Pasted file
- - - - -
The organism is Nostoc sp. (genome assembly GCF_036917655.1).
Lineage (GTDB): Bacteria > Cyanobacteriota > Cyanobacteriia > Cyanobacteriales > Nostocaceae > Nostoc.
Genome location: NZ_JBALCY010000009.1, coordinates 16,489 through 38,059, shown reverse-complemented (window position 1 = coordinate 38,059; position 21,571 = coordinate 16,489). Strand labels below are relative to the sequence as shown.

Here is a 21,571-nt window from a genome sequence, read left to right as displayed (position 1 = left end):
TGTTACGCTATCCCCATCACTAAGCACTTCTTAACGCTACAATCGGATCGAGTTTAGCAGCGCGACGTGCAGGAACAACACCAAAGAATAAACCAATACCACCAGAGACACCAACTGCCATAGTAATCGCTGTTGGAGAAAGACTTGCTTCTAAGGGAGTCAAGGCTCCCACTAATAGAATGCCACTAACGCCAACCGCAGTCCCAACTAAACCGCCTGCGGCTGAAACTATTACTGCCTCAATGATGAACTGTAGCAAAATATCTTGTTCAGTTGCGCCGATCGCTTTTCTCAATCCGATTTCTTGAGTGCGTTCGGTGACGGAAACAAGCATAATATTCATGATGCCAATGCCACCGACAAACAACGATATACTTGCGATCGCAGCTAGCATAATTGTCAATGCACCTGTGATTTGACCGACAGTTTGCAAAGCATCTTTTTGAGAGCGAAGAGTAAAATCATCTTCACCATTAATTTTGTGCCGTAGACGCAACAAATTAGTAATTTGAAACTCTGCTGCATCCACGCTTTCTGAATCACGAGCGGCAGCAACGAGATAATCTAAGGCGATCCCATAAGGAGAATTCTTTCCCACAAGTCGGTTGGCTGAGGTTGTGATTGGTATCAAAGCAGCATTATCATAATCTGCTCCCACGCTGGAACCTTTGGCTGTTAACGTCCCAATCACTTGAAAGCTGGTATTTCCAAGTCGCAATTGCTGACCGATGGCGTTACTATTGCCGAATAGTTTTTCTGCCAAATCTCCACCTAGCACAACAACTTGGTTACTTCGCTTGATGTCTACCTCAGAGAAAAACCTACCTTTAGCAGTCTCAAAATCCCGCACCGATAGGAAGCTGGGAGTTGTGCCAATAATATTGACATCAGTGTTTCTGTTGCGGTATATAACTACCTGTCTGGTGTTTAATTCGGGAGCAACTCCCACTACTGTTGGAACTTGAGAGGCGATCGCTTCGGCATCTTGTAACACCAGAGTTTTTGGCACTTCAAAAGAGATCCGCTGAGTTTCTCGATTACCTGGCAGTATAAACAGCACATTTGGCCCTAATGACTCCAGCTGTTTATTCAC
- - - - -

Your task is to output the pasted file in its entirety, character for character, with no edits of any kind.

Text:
The organism is Nostoc sp. (genome assembly GCF_036917655.1).
Lineage (GTDB): Bacteria > Cyanobacteriota > Cyanobacteriia > Cyanobacteriales > Nostocaceae > Nostoc.
Genome location: NZ_JBALCY010000009.1, coordinates 16,489 through 38,059, shown reverse-complemented (window position 1 = coordinate 38,059; position 21,571 = coordinate 16,489). Strand labels below are relative to the sequence as shown.

Here is a 21,571-nt window from a genome sequence, read left to right as displayed (position 1 = left end):
TGTTACGCTATCCCCATCACTAAGCACTTCTTAACGCTACAATCGGATCGAGTTTAGCAGCGCGACGTGCAGGAACAACACCAAAGAATAAACCAATACCACCAGAGACACCAACTGCCATAGTAATCGCTGTTGGAGAAAGACTTGCTTCTAAGGGAGTCAAGGCTCCCACTAATAGAATGCCACTAACGCCAACCGCAGTCCCAACTAAACCGCCTGCGGCTGAAACTATTACTGCCTCAATGATGAACTGTAGCAAAATATCTTGTTCAGTTGCGCCGATCGCTTTTCTCAATCCGATTTCTTGAGTGCGTTCGGTGACGGAAACAAGCATAATATTCATGATGCCAATGCCACCGACAAACAACGATATACTTGCGATCGCAGCTAGCATAATTGTCAATGCACCTGTGATTTGACCGACAGTTTGCAAAGCATCTTTTTGAGAGCGAAGAGTAAAATCATCTTCACCATTAATTTTGTGCCGTAGACGCAACAAATTAGTAATTTGAAACTCTGCTGCATCCACGCTTTCTGAATCACGAGCGGCAGCAACGAGATAATCTAAGGCGATCCCATAAGGAGAATTCTTTCCCACAAGTCGGTTGGCTGAGGTTGTGATTGGTATCAAAGCAGCATTATCATAATCTGCTCCCACGCTGGAACCTTTGGCTGTTAACGTCCCAATCACTTGAAAGCTGGTATTTCCAAGTCGCAATTGCTGACCGATGGCGTTACTATTGCCGAATAGTTTTTCTGCCAAATCTCCACCTAGCACAACAACTTGGTTACTTCGCTTGATGTCTACCTCAGAGAAAAACCTACCTTTAGCAGTCTCAAAATCCCGCACCGATAGGAAGCTGGGAGTTGTGCCAATAATATTGACATCAGTGTTTCTGTTGCGGTATATAACTACCTGTCTGGTGTTTAATTCGGGAGCAACTCCCACTACTGTTGGAACTTGAGAGGCGATCGCTTCGGCATCTTGTAACACCAGAGTTTTTGGCACTTCAAAAGAGATCCGCTGAGTTTCTCGATTACCTGGCAGTATAAACAGCACATTTGGCCCTAATGACTCCAGCTGTTTATTCAC